In simple terms, the method 300 of FIG. 3 moves the CSP beyond (to a higher temperature, if we are heating the DUT) the PSP by an amount equal to the difference between the PSP and the secondary probe temperature multiplied by a pre-selected first setup parameter (F34). The CSP is then compared to various limits and is further reduced if it exceeds those limits. Specifically, the CSP is compared to the system operating range (defined by the aggregation of the high and low temperature limits of the DUT, the TCS, and the thermal conditioning equipment). If the CSP is outside the system operating range, then the CSP is reduced sufficiently to be within these limits.
Similarly, the permissible DUT stress is determined by proportioning the high and low DUT stress limits based upon a comparison of the secondary probe temperature to the DUT range. If the CSP exceeds the combination of the secondary probe temperature plus the permissible DUT stress, then the CSP is reduced such that it is equal to the secondary probe temperature plus the permissible DUT stress at that temperature. This “final” CSP value is then passed to the temperature control system.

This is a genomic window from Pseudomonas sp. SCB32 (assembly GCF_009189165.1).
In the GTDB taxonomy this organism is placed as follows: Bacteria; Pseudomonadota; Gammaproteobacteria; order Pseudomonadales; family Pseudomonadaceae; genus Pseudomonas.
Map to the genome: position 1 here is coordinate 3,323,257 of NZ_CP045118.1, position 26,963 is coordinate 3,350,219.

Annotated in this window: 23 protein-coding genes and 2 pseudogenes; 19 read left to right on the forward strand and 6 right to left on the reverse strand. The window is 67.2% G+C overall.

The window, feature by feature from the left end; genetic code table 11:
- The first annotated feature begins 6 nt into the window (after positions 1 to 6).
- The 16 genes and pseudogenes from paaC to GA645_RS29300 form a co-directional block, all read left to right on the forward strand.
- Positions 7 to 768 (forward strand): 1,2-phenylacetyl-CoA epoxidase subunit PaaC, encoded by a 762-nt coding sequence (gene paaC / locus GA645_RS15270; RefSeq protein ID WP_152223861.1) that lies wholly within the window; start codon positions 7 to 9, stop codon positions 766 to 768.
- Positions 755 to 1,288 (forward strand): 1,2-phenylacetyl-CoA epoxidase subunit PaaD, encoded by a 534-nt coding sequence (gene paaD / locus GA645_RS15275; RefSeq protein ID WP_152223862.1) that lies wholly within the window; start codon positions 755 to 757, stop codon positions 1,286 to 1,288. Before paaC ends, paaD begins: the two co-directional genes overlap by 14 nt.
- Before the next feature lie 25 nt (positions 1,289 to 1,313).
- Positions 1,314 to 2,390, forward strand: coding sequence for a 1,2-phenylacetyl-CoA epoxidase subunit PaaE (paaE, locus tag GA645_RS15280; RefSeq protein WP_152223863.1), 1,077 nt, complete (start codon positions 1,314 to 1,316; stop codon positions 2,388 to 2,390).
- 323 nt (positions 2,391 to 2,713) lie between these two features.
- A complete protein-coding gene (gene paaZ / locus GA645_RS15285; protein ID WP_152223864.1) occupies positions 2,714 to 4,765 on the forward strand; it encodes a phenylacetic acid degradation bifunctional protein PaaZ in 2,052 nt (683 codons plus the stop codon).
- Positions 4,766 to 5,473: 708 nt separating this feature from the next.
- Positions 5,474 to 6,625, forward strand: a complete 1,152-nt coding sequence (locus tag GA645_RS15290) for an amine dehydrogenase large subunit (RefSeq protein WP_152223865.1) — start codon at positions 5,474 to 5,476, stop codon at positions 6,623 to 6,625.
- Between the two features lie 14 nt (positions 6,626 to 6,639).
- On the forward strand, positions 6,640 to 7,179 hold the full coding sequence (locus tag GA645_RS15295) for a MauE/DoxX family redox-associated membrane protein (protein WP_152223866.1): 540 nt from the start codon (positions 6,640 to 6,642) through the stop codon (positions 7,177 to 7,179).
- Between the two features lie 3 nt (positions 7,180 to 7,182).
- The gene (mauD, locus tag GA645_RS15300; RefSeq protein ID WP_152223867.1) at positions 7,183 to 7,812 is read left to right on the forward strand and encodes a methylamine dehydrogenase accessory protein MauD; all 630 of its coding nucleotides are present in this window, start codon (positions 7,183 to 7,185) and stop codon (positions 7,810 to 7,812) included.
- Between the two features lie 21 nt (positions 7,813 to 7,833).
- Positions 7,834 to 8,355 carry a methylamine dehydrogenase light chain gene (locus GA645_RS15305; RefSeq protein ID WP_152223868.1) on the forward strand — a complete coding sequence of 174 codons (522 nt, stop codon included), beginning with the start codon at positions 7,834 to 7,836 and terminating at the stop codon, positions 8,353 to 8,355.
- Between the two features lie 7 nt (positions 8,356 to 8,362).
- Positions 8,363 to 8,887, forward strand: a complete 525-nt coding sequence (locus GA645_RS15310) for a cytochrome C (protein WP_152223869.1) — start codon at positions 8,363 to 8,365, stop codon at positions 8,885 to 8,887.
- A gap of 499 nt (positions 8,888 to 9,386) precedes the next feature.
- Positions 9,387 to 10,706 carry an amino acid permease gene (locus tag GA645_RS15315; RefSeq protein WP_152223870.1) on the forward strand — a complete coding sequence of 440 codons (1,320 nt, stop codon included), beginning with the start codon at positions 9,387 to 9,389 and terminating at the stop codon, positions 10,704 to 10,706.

A detailed description of the method 300 of FIG. 3 is now provided with reference to FIGS. 3a through 3 d, and the definitions and assumptions provided herein While the following discussion is cast in terms of the method employed within the Applicant's “Intelligent 2 Probe Control” (hereinafter “I2PC”) computer program embodiment, it will be recognized that other algorithms, firmware, or even hardware embodiments of the disclosed method may be used with equal success. It is also noted that while the terms “determine” and “calculate” are used in describing the following method, these terms are not meant to be limited to specific processes. For example, it is contemplated that in lieu of calculating a specific value, such value may be provided by the DUT or TCS manufacturer, or otherwise obtained without the need for explicit calculation.